EDMONTON -- Defenseman Erik Karlsson may make his season debut when the Ottawa Senators play the Vancouver Canucks at Canadian Tire Centre on Tuesday (7:30 p.m. ET, TSN5, SNV, NHL.TV), but the Senators have had no trouble getting off to a fast start without him.
The Senators (3-0-2) swept a three-game road trip to Western Canada for the first time in their history, finishing it off with a 6-1 victory against the Edmonton Oilers at Rogers Arena on Saturday.
Karlsson, the 2012 and 2015 Norris Trophy winner, has missed the first five games after surgery to repair tendons in his left foot on June 14.
"I look back on our experience last year during the regular season and every team deals with injuries at different times to key pieces and obviously with [Karlsson] out, we've talked about it in our room," veteran defenseman Dion Phaneuf said. "Really, you don't replace Erik Karlsson.
"We've been open about that, said it publicly, so this is about doing it together. As defensemen, you've got to share the workload. He plays 30 minutes a night so those minutes get dispersed over the guys we have playing."
There's plenty of credit to share so far.
In their 6-0 victory against the Calgary Flames on Friday, the Senators blocked 24 shots to Calgary's six. In Edmonton on Saturday, the results favored Ottawa 27-9, pushing the Senators to 105 blocked shots in five games, most in the League.
Video: Hoffman, Turris score twice to lead Sens to 6-1 rout
And that has been one element of the Senators' early defensive excellence. Ottawa has allowed eight goals, tied with the Carolina Hurricanes for second-fewest in the NHL (Los Angeles Kings, 7) and has given up a League-low 1.60 per game.
"The guys that have gotten overlooked are our forwards," Phaneuf said. "When a guy like [Karlsson] is out, they do a great job of supporting us. Maybe it's the extra couple of feet coming back, having good sticks or blocking shots. The reason we've had success is because we've done it together and we've taken pride in doing it together.
"We've taken a few good strides here early."
In their victories on back-to-back nights in Alberta, the Senators were quicker on pucks, more opportunistic and always taking away their opponents' time and space. It added up to a 12-1 advantage in goals without one of the most talented defensemen in the League.
"He's obviously a huge part of our team but right now we're getting some puck luck and we're playing the team game," said center Zack Smith, who had two assists against the Oilers. "It was kind of like a kick in the butt, maybe a wakeup call, with him out. We know we have to rely on each other and not be individualistic about it or try to do it all ourselves, and that's what we've done. And it helps when you get the bounces and our goaltenders have been playing amazing.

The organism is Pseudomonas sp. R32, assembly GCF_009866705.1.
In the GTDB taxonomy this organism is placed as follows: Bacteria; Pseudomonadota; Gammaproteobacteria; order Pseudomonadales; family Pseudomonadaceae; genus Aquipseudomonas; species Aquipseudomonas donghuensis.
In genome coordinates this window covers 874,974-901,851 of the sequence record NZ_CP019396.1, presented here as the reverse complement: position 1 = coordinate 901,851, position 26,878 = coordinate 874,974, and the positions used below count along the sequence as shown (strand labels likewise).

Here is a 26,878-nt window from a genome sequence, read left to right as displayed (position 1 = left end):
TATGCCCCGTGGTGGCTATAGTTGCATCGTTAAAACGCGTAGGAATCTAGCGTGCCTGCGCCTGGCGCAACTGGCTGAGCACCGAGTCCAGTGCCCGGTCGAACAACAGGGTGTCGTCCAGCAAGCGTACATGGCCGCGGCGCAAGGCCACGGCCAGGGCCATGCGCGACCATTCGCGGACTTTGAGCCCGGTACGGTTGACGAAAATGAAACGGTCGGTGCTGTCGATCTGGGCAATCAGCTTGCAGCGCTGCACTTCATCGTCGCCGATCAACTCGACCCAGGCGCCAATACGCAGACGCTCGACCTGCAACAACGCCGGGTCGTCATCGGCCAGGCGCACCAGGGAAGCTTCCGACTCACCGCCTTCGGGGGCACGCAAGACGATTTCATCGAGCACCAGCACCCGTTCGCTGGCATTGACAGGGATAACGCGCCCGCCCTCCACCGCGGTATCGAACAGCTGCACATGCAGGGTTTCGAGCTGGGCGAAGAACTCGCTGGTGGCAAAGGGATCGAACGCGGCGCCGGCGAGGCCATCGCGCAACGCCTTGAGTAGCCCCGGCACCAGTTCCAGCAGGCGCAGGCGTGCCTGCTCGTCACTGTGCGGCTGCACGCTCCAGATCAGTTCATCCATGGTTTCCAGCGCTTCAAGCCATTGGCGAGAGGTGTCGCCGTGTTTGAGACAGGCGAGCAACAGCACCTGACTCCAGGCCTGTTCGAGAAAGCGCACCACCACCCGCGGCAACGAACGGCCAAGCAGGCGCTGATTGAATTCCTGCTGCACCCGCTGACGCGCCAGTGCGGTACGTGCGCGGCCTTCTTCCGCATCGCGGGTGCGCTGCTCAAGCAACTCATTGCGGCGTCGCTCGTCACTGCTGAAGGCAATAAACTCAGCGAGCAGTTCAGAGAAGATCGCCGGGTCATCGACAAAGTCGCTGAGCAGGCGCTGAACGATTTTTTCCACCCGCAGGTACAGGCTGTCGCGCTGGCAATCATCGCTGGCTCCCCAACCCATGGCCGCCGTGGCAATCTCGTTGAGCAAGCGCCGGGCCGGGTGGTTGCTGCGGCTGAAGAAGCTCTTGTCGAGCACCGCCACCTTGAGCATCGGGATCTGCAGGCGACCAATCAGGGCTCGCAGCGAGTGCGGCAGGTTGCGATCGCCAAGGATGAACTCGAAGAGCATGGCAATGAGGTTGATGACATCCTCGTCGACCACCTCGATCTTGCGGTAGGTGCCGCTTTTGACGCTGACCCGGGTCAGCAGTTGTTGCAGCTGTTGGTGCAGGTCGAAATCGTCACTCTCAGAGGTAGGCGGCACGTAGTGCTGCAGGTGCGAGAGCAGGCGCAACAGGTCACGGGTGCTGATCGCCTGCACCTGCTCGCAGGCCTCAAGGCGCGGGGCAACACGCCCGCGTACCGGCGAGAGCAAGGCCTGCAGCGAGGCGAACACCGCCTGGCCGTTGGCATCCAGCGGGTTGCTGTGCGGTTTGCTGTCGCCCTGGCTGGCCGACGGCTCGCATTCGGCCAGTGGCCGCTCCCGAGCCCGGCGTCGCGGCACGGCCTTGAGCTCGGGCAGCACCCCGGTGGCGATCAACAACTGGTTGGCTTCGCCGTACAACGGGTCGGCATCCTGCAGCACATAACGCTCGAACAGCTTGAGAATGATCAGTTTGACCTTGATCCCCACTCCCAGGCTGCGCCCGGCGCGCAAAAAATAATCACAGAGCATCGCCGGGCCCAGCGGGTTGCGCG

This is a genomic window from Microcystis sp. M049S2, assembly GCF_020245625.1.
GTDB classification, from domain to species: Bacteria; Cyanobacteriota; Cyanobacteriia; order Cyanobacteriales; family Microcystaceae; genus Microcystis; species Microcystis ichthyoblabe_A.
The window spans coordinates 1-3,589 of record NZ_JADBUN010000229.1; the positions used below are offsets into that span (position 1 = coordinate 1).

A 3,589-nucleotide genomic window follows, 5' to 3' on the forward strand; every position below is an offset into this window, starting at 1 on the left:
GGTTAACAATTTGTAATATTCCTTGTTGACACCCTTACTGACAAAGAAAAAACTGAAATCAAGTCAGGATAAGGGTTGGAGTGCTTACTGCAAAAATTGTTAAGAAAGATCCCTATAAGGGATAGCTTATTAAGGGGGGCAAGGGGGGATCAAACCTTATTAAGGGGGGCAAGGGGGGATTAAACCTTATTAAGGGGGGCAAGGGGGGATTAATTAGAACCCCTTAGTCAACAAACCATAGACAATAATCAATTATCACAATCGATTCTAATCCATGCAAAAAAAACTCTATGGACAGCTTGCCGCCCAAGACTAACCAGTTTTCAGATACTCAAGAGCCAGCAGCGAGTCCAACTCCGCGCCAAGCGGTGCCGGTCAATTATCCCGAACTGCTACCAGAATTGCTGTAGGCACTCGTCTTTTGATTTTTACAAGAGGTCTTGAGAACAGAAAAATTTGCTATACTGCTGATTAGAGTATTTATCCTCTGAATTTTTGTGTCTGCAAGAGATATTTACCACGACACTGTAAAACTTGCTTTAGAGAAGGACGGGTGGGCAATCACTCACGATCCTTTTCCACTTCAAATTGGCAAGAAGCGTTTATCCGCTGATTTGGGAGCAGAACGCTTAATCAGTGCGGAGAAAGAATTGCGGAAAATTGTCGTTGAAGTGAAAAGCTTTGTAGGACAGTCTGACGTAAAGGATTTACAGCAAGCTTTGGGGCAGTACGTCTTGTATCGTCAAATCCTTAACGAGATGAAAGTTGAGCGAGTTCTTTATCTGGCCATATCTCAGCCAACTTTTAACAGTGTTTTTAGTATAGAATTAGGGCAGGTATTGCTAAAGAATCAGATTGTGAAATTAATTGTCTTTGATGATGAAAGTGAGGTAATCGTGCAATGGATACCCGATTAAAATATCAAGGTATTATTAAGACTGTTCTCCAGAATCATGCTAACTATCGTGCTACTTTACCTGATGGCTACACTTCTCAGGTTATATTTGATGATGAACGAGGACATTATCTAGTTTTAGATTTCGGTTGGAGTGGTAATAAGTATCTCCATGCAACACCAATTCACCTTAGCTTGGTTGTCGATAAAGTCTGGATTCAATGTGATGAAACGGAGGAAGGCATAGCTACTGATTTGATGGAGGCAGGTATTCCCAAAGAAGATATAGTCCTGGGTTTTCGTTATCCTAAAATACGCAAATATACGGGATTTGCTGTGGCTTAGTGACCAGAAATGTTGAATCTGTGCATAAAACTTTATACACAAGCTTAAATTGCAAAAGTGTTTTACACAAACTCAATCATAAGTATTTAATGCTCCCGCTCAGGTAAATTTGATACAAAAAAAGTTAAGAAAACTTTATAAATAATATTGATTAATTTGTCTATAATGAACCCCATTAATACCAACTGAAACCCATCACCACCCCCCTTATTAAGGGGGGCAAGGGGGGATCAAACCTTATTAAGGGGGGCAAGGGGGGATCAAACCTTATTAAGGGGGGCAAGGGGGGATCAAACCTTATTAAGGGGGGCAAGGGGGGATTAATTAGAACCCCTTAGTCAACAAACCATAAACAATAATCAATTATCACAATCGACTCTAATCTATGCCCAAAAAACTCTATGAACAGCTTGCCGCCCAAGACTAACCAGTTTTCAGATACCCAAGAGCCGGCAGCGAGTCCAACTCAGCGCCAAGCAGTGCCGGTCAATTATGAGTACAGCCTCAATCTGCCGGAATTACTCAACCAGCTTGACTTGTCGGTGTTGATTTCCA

"We play, I think, a frustrating game to play against. We've done that on this trip especially."
Coach Guy Boucher said the Senators are simply used to doing without important players for stretches of time.
Video: Erik Karlsson takes the No. 3 spot
"I guess it's surprising a lot of people but if you've been around the team, last year the whole year, that's what we had all year," Boucher said. "We had top-end players [missing], including our No. 1 goalie (Craig Anderson), missing for 26 games.
"We pulled through and we were consistent the entire year, getting our results. So that's what we told ourselves, that there's no reason we can't stay consistent.
"We'll be very happy to get the captain back, trust me. He's such a big part of this team in all aspects, so hopefully he's able to come back on Tuesday."
It's also fair to wonder if the Senators' early success is somehow driven by a sense of unfinished business from last season. Ottawa was one victory, one goal, from reaching the Stanley Cup Final, losing in seven games to the eventual Stanley Cup champion Pittsburgh Penguins in the Eastern Conference Final.
"None of it; it's not about that," Boucher said. "For us, we're approaching it the exact same way as last year. It's all about today. It's never about the past, it's never about the future. It's about today.
"The greatest athletes, that's what they have in common, that they're able to focus on that one moment to perform, regardless of the past or future. The past and future are something you don't control and they don't bring you anything once you're on the ice. Our players have become really strong about that."
It may or may not be Ottawa's motivation, but there is great value in the experience of last season.
"It was a good taste for a lot of us who have never been past the second round," Smith said.
The focus, though, is ahead, said center Kyle Turris, who had three points (two goals, assist) against Edmonton.
"I think everybody was obviously frustrated with how we ended, being one goal away from the Stanley Cup Final," Turris said. "But it's a new year and we learned from it and you can't just dwell on it. We're just excited to start the year and get going again and have a new chapter."